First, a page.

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Mothers and Wet-nurses

  • Rudolf Dekker
Chapter
Part of the Early Modern History: Society and Culture book series

Abstract

One of the arguments justifying the black legend of childhood is that maternal love was virtually non-existent until the nineteenth century. Historians based this conclusion on the hiring of wet-nurses to suckle infants. Since the Middle Ages, the wet-nurse had undeniably been a widespread phenomenon, especially in Italy, France and England. Among the elite but also among artisans in the cities, it was not unusual for newborns to be placed with a wet-nurse. These women were often farmers’ wives, who kept the children for one or two years.1

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Notes

  1. 1.
    Valerie Fildes, Wet Nursing. A History from Antiquity to the Present (Oxford: Basil Blackwell, 1988);Google Scholar
  2. Sara F. Matthews Grieco, ‘Breastfeeding, Wet Nursing and Infant Mortality in Europe (1400–1800)’, in Historical Perspectives on Breastfeeding. Two Essays by Sara E Matthews Grieco and Carlo A. Corsini (Florence: UNICEF International Child Development Centre, 1991) pp. 15–63.Google Scholar
  3. 2.
    Olwen Hufton, The Prospect before Her. A History of Women in Western Europe (London: HarperCollins, 1995).Google Scholar
  4. Cf. Stephen Wilson, ‘The Myth of Motherhood a Myth: the Historical View of European Child-Rearing’, Social History 9 (1984) pp. 181–98.CrossRefGoogle Scholar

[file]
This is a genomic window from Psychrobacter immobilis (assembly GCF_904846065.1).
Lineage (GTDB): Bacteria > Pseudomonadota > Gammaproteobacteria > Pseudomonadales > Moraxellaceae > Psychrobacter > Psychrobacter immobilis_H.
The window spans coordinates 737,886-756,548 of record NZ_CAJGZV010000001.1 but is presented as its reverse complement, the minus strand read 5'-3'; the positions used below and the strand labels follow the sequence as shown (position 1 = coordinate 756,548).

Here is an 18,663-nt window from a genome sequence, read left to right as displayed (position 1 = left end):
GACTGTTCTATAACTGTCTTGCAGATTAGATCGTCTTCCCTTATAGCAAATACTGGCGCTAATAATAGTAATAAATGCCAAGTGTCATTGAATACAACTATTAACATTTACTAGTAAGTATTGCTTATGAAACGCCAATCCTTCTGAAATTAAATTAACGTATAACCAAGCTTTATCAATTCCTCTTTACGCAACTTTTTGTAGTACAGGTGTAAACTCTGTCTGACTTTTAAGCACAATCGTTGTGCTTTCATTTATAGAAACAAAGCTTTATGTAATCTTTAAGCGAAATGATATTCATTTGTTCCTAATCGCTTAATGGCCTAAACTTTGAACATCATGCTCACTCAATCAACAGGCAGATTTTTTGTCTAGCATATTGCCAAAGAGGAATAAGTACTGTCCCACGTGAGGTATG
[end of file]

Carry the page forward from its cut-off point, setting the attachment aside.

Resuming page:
5. 3.
    Tessa van den Esschert, ‘Minnen onbemind? De positie van minnen in Nederland van 1600 tot 1900’, Skript 13 (1991) pp. 97–105. Els Kloek, Giesela van Oostveen and Nicole Teeuwen (eds), Volkscultuur 8 (1991) nr3.Google Scholar
  6. 4.
    Leendert F. Groenendijk, ‘Pietisten en borstvoeding’, Pedagogisch Tijdschrift/Forum voor Opvoedkunde 1 (1976) pp. 583–90.Google Scholar
  7. 5.
    Van Beverwijck, Wercken, p. 211. Cf. A.A. Helvetius, Verhandeling van som-mige zaken, die tot de opvoeding der eerst- en jonggeborene kinderen, zoo binnen als buiten de kraamkamers, opzigt hebben, gedaan in de 45e maan-delijksche genees- en heelkundige bijeenkomst binnen Middelburg, in Zeeland, op Vrijdag den 4 Julij 1738 (Middelburg: s.n., 1738?), cited in H. van Dijk and D.J. Roorda, Het patriciaat in Zierikzee tijdens de Republiek (Archief. Mededelingen van het Koninklijk Zeeuwsch Genootschap der Wetenschappen) (Middelburg, 1980) p. 27.Google Scholar
  8. 6.
    Marijke Barend-van Haeften, Oost-Indië gespiegeld. Nicolaas de Graaff, een schrijvend chrurgijn in dienst van de VOC (Zutphen: Walburg Pers, 1992) pp. 144–5.Google Scholar
  9. 22.
    H.F.K. van Nierop, Van ridders tot regenten. De Hollandse adel in de zestiende en de eerste helft van de zeventiende eeuw (s.l.: De Bataafsche Leeuw, 1984) pp. 73–4.Google Scholar

Copyright information

© Uitgeverij Wereldbibliotheek BV 2000

Authors and Affiliations

  • Rudolf Dekker
    • 1
  1. 1.Faculty of History and ArtErasmus University RotterdamThe Netherlands

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